Another significant regulatory roadblock is that UPS is still required to have one pilot per drone. The drones at WakeMed hospital fly autonomously on pre-programed routes, but UPS is required to have one person supervising each individual drone flight. UPS hasn't released much information on the total costs or profit/loss of their WakeMed Hospital operations, so we don't have a clear picture of what this all actually costs to the carrier. However, it's highly unlikely that, longer haul, residential deliveries will make much economic sense until they can have one pilot monitoring multiple deliveries at the same time (unless the drones can carry more than one package per trip).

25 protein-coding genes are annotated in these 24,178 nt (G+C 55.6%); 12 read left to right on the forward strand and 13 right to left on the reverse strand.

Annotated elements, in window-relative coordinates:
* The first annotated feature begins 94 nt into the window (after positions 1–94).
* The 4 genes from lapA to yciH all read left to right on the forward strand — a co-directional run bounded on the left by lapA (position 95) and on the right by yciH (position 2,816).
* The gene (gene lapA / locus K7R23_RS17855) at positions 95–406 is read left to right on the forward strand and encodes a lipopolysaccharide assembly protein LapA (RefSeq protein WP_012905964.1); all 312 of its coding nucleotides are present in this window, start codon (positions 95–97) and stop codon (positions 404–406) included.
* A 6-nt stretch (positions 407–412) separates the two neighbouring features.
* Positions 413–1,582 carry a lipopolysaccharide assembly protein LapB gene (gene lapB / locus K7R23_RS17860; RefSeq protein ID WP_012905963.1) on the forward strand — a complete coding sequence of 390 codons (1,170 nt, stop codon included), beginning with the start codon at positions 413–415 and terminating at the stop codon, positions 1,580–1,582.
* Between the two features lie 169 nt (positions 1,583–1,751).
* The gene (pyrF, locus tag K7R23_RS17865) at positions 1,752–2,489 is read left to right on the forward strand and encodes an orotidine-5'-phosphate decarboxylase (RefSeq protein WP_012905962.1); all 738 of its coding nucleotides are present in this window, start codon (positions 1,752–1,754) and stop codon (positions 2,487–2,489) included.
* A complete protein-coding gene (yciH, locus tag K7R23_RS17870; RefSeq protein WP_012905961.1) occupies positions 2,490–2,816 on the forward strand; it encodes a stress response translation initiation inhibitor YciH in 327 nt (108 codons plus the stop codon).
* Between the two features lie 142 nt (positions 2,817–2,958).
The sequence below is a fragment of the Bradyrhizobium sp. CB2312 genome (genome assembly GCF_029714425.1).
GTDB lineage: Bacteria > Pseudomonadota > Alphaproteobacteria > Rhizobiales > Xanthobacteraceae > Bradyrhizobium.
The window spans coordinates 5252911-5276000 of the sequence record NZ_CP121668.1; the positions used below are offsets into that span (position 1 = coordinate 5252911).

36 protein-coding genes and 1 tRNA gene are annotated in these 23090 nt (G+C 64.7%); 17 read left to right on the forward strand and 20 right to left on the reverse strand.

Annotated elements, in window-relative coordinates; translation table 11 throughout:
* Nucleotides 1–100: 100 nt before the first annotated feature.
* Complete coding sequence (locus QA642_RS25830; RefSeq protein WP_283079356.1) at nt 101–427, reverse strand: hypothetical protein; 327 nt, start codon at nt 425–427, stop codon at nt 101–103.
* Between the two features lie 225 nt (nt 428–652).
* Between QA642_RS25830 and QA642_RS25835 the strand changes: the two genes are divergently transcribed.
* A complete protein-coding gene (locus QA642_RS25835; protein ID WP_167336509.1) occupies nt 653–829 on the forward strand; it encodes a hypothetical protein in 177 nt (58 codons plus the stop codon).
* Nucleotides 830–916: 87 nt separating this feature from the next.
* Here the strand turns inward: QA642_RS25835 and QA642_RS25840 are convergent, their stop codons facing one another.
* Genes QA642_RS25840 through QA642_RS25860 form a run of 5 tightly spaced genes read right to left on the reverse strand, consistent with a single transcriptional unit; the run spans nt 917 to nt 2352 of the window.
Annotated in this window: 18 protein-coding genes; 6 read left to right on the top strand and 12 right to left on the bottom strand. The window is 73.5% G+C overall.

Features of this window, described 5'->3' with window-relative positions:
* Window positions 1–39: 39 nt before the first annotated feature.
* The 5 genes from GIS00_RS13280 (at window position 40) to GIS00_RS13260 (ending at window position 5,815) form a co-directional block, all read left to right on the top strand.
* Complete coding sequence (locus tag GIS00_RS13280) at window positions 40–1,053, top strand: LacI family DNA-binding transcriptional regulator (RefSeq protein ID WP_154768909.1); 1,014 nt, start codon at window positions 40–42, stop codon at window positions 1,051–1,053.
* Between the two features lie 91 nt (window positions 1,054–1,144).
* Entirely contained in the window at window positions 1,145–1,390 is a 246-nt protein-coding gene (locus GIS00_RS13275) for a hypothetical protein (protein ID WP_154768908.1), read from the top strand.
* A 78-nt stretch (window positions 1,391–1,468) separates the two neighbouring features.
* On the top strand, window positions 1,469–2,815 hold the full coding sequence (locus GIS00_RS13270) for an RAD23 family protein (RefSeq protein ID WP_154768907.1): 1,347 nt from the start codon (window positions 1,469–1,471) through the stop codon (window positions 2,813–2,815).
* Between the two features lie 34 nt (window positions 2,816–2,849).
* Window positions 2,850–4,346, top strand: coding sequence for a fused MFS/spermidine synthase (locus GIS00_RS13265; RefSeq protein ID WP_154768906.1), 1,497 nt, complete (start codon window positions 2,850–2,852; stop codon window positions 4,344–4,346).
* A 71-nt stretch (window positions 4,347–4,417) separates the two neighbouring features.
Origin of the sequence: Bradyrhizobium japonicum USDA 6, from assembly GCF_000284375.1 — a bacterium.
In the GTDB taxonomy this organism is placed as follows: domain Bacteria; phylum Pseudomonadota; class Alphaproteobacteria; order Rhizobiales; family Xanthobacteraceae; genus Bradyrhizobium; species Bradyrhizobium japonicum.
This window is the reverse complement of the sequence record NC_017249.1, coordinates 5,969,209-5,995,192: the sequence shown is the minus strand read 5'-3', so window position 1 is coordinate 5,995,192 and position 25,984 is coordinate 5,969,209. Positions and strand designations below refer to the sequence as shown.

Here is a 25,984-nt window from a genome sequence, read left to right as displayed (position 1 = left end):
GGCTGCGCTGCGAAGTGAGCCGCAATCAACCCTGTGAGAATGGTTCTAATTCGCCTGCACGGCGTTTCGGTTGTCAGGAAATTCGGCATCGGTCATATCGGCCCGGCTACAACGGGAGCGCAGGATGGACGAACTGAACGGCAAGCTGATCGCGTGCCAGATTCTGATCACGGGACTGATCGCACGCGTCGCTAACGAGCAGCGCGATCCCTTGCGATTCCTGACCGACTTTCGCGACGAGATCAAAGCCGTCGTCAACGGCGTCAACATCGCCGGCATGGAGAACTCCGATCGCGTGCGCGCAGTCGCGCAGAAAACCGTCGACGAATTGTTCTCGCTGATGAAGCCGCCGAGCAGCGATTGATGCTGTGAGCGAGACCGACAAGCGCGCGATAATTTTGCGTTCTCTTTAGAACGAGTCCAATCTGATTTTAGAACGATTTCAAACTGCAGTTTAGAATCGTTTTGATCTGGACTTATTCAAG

Technology:


The drones UPS is using at the WakeMed facility are only capable of carrying one package at a time with a maximum weight of 5 pounds. These current capabilities may suffice for extremely short haul on-demand deliveries, and could possibly be seen delivering food from restaurants or possibly convenience store items. But it won't become even remotely practical for drones to make actual package delivery routes from a fulfillment center until they are capable of carrying much larger, and multiple packages per trip.


Additionally, programing delivery routes will take time and money. UPS' current operations at the WakeMed Hospital location involve drones going from the hospitals laboratory to a couple other buildings all within a relatively small area. While we don't know the exact costs behind programing this, we can assume that residential delivery routes, with tens of thousands of potential drop off points, would be much more expensive and complex to set up.